Many vividly remember Department of Health (DOH) Minister Yeh Ching-chuan’s (葉金川) emotional “I love Taiwan” outburst after he was heckled by overseas Taiwanese students in Geneva in May over the nation’s dubious status at the World Health Assembly.
“Think about it, everyone. Who was it then [during the SARS outbreak in 2003] that risked his life to protect the people in Taiwan? Who could love Taiwan more if that isn’t perceived as an act of love for Taiwan?” a tearful Yeh told a press conference at the time, alluding to the shining “anti-SARS hero” name plate bestowed upon him by then-Taipei mayor Ma Ying-jeou (馬英九) in 2003 following the SARS outbreak.
A mere three months later, however, it is ironic that someone who has publicly proclaimed his love for Taiwan and claimed to protect Taiwan with his life would so quickly drop his armor and shirk his responsibilities as the nation faces the threat of a surging (A)H1N1 pandemic.
In addition to increasing reports of severe swine flu cases, instances of cluster infections have also been confirmed by the Centers for Disease Control. Despite the Department of Health’s promise that locally produced swine flu vaccines would be ready by November at the earliest, the rushed manner in which the vaccine research has been conducted and the way clinical trials have been scheduled after mass production begins have some health experts expressing concern over the vaccines’ safety and ability to combat the (A)H1N1 influenza.
Some local media reported that Yeh’s determination to resign from his post as DOH minister and run in the year-end Hualien County commissioner election is merely because he is complying with Ma’s agenda as incoming Chinese Nationalist Party (KMT) chairman. Even if that were the case, Yeh cannot be excused from his share of responsibility. He is still responsible for his choice to yield to Ma’s game of prioritizing a party’s electoral interests over the nation’s epidemic threat.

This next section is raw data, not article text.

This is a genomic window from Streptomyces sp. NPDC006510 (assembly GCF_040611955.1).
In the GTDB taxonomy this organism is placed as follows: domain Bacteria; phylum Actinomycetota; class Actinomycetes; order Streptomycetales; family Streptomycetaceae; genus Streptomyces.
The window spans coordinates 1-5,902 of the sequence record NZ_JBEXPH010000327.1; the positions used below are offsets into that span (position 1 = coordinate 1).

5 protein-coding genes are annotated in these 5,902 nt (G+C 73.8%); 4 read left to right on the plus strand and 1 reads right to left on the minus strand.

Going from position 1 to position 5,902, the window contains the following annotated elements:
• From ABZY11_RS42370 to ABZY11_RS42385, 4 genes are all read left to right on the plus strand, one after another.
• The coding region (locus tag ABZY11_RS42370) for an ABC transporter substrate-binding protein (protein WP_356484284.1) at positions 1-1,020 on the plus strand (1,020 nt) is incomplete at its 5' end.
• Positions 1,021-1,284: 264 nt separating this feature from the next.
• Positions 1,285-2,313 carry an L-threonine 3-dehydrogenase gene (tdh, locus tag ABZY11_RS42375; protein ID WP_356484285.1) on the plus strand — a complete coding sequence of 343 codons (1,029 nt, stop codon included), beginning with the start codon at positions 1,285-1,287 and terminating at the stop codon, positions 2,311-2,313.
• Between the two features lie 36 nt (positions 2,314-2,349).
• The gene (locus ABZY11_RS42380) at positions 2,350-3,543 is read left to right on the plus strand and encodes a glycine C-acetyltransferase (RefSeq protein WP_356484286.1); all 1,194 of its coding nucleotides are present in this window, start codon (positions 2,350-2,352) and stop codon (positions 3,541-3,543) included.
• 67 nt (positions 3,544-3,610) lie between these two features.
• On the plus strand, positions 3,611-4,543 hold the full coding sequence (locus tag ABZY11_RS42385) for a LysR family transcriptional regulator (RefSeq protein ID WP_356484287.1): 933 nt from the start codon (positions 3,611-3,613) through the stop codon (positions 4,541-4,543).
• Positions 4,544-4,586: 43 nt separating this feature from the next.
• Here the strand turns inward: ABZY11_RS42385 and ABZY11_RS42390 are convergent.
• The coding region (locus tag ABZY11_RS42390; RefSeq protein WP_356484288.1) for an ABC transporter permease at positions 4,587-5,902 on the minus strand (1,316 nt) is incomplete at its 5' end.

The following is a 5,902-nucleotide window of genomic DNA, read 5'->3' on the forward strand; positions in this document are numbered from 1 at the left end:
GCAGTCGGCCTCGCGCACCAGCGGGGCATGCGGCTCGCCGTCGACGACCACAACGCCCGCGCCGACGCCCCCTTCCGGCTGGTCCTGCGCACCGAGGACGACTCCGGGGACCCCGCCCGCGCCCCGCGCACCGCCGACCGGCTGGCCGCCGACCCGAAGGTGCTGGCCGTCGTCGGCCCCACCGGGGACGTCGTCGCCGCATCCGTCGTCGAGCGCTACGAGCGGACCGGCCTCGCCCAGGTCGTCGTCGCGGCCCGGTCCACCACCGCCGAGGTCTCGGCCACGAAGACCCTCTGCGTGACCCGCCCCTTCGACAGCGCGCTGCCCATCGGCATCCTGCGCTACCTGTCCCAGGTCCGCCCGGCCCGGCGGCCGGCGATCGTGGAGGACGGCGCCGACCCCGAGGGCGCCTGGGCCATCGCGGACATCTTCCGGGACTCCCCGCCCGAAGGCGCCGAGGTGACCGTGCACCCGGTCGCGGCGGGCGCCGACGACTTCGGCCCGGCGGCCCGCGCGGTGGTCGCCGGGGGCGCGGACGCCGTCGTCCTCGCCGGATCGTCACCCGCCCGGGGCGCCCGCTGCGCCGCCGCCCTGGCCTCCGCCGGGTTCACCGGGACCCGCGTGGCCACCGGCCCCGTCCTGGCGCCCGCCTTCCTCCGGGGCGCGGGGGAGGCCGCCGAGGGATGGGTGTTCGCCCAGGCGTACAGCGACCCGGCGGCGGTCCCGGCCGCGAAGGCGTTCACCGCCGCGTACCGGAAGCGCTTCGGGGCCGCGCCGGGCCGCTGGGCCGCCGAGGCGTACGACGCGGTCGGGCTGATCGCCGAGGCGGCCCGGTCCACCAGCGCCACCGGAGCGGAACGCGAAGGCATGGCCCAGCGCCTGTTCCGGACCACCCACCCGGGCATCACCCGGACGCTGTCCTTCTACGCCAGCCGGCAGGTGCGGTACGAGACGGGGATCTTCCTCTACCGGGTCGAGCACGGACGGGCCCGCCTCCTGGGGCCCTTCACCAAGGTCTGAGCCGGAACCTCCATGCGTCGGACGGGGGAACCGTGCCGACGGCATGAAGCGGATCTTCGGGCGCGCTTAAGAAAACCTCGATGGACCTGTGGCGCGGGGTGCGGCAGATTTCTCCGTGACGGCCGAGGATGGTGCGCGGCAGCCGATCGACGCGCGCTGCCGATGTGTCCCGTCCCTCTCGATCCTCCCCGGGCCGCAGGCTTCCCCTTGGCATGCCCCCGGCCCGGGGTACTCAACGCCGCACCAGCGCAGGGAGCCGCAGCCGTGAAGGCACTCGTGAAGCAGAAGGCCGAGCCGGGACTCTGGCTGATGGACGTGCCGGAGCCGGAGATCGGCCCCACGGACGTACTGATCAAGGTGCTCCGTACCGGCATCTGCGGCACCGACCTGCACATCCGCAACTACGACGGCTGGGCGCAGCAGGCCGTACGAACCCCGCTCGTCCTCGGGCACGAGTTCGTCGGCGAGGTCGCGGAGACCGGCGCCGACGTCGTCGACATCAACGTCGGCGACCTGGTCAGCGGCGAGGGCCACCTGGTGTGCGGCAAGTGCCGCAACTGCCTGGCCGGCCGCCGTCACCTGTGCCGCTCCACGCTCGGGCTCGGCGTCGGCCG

In an attempt to justify the timing of his departure, Yeh said on Monday that a nation’s epidemic prevention depends not on one individual but teamwork and established mechanisms. Granted, Yeh’s remarks hold validity, but any official with a conscience can also see that when things get tough, that is the time to demonstrate responsibility and stability. These are what are needed now as the nation braces for an (A)H1N1 epidemic. In effect, Yeh appears to be saying his leadership is not needed.
For Yeh, however, it seems that issues pertaining to Taiwan’s public health can be disregarded when there’s a chance to jump on another wagon and further his political career.
He has talked so much about loving Taiwan with his life, but the truth appears to be that Yeh is no greater than someone who puts himself first.
Yeh might still regard himself as an “anti-SARS hero,” but to the general public, the impression that will now be etched in the minds of many will be how Yeh set a ghastly example of treating a crucial government post as a springboard for his own career at the worst possible time.
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